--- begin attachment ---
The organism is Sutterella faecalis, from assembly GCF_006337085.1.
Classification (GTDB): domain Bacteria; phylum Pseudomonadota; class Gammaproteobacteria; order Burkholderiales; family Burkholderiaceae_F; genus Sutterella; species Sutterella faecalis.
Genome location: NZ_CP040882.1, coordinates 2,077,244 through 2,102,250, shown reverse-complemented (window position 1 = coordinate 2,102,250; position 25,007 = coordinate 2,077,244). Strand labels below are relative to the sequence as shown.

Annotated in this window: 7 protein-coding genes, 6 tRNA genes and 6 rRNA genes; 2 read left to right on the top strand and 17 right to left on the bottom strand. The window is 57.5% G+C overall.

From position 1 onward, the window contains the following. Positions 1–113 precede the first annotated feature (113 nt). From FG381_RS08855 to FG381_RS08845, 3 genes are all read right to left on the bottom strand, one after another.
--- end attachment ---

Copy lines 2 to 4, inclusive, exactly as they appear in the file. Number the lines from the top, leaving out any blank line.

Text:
Classification (GTDB): domain Bacteria; phylum Pseudomonadota; class Gammaproteobacteria; order Burkholderiales; family Burkholderiaceae_F; genus Sutterella; species Sutterella faecalis.
Genome location: NZ_CP040882.1, coordinates 2,077,244 through 2,102,250, shown reverse-complemented (window position 1 = coordinate 2,102,250; position 25,007 = coordinate 2,077,244). Strand labels below are relative to the sequence as shown.

Annotated in this window: 7 protein-coding genes, 6 tRNA genes and 6 rRNA genes; 2 read left to right on the top strand and 17 right to left on the bottom strand. The window is 57.5% G+C overall.